Robert Scoble: Why can’t you all use the XML icon?
Ugly. Really, really ugly. Has anyone ever designed a site that looked better because it had a scrunched up, retangular orange turd with all caps, unkerned white Arial Bold sitting on it? I mean, really, orange and white?
Inaccurate. Yes, syndicated feeds are
So are about a
dozen other things you might reasonably find linked on a modern weblog.
Bright orange screams “click me”, right? What happens if the user clicks it? Well, depending on what content type the feed is being served with, whether the publisher has styled the feed with XSLT or not, which browser the user is visiting with, and about a dozen other variables beyond the publisher’s and the reader’s control:
The reader is presented with a screenful of unreadable gibberish, with redundant bits of the weblog content he was looking at just a second ago embedded in it. Reader thinks she’s broken something.
The browser silently downloads the feed into the reader’s download directory, where it is instantly buried amongst the other 400 files already there, never to be seen again.
The reader is presented with the same content on the weblog page, but styled differently. The reader thinks “what the hell was the point of that?”
Listen, I’m going to type r-e-a-l-l-y s-l-o-w-l-y…
Feed autodiscovery is the only thing that makes sense.
If your aggregator can’t handle it, throw it out and get a new one. If your publishing software can’t handle serving it, join the rest of us here in the 21st century and get some software that does. If you need to serve multiple feeds (full content versus excerpts, or comments, or whatever), explain that inline (with, gasp, text) or on a separate “Feeds” page.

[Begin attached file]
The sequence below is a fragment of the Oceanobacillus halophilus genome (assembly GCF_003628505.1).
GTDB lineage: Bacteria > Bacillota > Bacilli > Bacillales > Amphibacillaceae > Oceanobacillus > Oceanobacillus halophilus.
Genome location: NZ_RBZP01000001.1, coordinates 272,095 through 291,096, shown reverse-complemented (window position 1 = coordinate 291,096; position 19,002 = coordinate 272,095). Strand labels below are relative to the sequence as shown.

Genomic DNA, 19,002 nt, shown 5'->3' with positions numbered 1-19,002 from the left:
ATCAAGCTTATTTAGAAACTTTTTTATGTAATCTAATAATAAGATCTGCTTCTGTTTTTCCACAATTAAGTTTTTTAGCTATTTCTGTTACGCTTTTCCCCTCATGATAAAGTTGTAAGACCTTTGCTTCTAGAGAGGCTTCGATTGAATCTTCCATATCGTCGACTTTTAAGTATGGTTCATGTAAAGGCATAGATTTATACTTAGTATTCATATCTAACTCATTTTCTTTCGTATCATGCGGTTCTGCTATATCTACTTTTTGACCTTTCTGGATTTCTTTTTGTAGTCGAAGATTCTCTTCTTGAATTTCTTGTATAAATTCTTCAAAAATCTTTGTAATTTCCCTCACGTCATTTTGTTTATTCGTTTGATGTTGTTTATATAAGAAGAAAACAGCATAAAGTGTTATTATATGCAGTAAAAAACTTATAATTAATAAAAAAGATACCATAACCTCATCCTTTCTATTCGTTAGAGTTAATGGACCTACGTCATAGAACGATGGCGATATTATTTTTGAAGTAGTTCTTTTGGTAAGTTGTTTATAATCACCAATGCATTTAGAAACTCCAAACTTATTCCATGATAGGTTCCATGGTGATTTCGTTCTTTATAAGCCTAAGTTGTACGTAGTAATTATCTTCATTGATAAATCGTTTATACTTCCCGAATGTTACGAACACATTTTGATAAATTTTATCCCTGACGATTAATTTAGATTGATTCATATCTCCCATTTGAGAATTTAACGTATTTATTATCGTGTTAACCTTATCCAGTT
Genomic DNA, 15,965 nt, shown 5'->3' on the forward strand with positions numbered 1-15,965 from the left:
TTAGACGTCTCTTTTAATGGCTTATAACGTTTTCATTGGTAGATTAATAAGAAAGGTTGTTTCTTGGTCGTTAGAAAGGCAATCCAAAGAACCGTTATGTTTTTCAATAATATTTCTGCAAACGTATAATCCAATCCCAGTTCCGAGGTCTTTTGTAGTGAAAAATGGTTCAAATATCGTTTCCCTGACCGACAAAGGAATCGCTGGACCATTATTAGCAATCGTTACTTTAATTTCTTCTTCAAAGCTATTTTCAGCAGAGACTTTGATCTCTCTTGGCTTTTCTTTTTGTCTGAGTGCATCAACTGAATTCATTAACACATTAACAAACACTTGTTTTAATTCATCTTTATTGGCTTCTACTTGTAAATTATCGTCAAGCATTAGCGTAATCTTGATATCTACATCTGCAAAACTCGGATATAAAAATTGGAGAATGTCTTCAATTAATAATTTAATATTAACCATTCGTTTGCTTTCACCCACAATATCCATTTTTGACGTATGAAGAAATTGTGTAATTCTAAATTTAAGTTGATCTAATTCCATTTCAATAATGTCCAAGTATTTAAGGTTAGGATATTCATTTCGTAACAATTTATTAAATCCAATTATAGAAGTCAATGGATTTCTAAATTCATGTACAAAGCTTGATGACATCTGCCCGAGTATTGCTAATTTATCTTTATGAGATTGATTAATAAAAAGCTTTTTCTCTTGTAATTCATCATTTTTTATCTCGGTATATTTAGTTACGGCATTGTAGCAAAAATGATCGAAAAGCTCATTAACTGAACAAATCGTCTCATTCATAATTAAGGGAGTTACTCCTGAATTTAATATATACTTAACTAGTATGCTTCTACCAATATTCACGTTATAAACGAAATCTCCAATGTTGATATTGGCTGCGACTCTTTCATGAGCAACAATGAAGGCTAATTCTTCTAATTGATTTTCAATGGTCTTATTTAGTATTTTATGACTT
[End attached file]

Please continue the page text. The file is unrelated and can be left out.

But for heaven’s sake, don’t try to shame the rest of us into foisting any more copies of that 36 x 14 abortion on the world.
The Least Perceptive Literary Critic
The most important critic in our field of study is Lord Halifax. A
most individual judge of poetry, he once invited Alexander Pope round to
give a public reading of his latest poem.
Pope, the leading poet of his day, was greatly surprised when Lord
Halifax stopped him four or five times and said, “I beg your pardon, Mr.
Pope, but there is something in that passage that does not quite please me.”
Pope was rendered speechless, as this fine critic suggested sizeable
and unwise emendations to his latest masterpiece. “Be so good as to mark
the place and consider at your leisure. I’m sure you can give it a better
After the reading, a good friend of Lord Halifax, a certain Dr.
Garth, took the stunned Pope to one side. “There is no need to touch the
lines,” he said. “All you need do is leave them just as they are, call on
Lord Halifax two or three months hence, thank him for his kind observation
on those passages, and then read them to him as altered. I have known him
much longer than you have, and will be answerable for the event.”
Pope took his advice, called on Lord Halifax and read the poem
exactly as it was before. His unique critical faculties had lost none of
their edge. “Ay”, he commented, “now they are perfectly right. Nothing can
— Stephen Pile, “The Book of Heroic Failures”